\ˌɒsɪfɪkˈe͡ɪʃən], \ˌɒsɪfɪkˈeɪʃən], \ˌɒ_s_ɪ_f_ɪ_k_ˈeɪ_ʃ_ə_n]\
Definitions of OSSIFICATION
- 2006 - WordNet 3.0
- 2011 - English Dictionary Database
- 2010 - New Age Dictionary Database
- 1913 - Webster's Revised Unabridged Dictionary
- 1919 - The Winston Simplified Dictionary
- 1920 - A practical medical dictionary.
- 1898 - Warner's pocket medical dictionary of today.
- 1899 - The american dictionary of the english language.
- 1914 - Nuttall's Standard dictionary of the English language
- 1874 - Etymological and pronouncing dictionary of the English language
- 1920 - A dictionary of scientific terms.
- 1846 - Medical lexicon: a dictionary of medical science
- 1898 - American pocket medical dictionary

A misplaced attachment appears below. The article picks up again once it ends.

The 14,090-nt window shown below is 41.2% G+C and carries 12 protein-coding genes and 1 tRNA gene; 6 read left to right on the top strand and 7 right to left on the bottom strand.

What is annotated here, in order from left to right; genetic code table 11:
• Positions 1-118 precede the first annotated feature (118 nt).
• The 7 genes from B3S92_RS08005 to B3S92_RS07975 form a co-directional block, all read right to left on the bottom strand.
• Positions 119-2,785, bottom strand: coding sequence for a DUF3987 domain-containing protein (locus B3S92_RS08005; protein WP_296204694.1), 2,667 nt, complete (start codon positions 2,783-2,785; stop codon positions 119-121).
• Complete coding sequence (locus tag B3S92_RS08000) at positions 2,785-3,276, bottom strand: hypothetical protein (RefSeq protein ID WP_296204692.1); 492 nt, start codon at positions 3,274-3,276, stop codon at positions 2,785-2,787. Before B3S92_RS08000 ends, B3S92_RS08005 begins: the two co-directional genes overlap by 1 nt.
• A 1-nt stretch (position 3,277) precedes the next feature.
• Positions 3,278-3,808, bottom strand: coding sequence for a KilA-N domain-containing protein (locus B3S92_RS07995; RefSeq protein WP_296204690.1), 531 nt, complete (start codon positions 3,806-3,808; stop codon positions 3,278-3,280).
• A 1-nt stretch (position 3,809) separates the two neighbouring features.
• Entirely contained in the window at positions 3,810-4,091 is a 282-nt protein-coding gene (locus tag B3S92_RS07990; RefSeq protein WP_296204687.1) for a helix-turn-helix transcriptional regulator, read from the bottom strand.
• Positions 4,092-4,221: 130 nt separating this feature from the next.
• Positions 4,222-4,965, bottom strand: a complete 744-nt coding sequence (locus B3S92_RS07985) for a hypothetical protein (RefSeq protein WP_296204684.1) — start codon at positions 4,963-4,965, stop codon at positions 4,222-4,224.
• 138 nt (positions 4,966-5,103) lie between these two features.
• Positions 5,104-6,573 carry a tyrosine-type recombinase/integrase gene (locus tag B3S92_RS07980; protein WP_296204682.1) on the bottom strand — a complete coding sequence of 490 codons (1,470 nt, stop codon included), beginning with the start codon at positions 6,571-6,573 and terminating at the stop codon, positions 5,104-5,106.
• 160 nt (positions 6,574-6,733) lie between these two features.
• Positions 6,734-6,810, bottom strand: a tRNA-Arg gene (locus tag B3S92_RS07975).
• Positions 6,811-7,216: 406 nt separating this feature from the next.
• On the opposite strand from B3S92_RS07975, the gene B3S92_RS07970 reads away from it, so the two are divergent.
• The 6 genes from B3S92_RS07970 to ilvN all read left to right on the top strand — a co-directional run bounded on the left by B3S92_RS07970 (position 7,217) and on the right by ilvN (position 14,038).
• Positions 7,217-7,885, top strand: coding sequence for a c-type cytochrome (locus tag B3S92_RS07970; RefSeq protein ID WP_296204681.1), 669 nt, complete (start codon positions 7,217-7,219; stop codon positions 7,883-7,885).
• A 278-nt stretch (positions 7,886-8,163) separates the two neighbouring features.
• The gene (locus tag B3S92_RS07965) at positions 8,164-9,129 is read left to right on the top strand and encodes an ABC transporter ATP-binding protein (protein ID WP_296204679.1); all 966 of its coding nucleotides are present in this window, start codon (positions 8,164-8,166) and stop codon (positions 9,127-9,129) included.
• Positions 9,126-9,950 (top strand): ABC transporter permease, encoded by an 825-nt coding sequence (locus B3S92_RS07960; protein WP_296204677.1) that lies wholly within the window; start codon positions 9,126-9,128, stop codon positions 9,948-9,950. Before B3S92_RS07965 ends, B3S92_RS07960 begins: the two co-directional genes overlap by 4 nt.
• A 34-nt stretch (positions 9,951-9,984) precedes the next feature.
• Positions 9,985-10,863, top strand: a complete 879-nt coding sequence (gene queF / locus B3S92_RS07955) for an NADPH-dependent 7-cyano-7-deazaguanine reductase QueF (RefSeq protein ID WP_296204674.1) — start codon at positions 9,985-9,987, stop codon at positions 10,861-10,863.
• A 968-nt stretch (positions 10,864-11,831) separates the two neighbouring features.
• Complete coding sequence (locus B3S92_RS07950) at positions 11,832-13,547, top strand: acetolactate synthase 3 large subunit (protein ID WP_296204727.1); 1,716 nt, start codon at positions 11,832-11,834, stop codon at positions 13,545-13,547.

- 1916 - Appleton's medical dictionary
- 1871 - The Cabinet Dictionary of the English Language
Sort: Oldest first
By Princeton University
By DataStellar Co., Ltd
By Oddity Software
By Noah Webster.
By William Dodge Lewis, Edgar Arthur Singer
By Stedman, Thomas Lathrop
By Daniel Lyons
By Nuttall, P.Austin.
By Stormonth, James, Phelp, P. H.
By Henderson, I. F.; Henderson, W. D.
Ossificatio, Ossifactio, from on, 'a bone,' and facere, 'to make.' Osteogenia, Osteogenesis, Osteosis, Ostosis. Formation of bone. Development or increase of the osseous system. Ossification takes place in the same manner as the nutrition of other organs. The bones are, at first, mucous, and afterwards cartilaginous; the cartilage, at length, receives the phosphate of lime, and is, at the same time, replaced by a gelatinous parenchyma, when the bone has acquired the whole of its development.
By Robley Dunglison
By Smith Ely Jelliffe
Word of the day
- (1732-1796), a famous astronomer, member Committee Safety in 1776 and treasurer Pennsylvania from 1777 to 1789. He was director of the U.S. mint 1792 1795.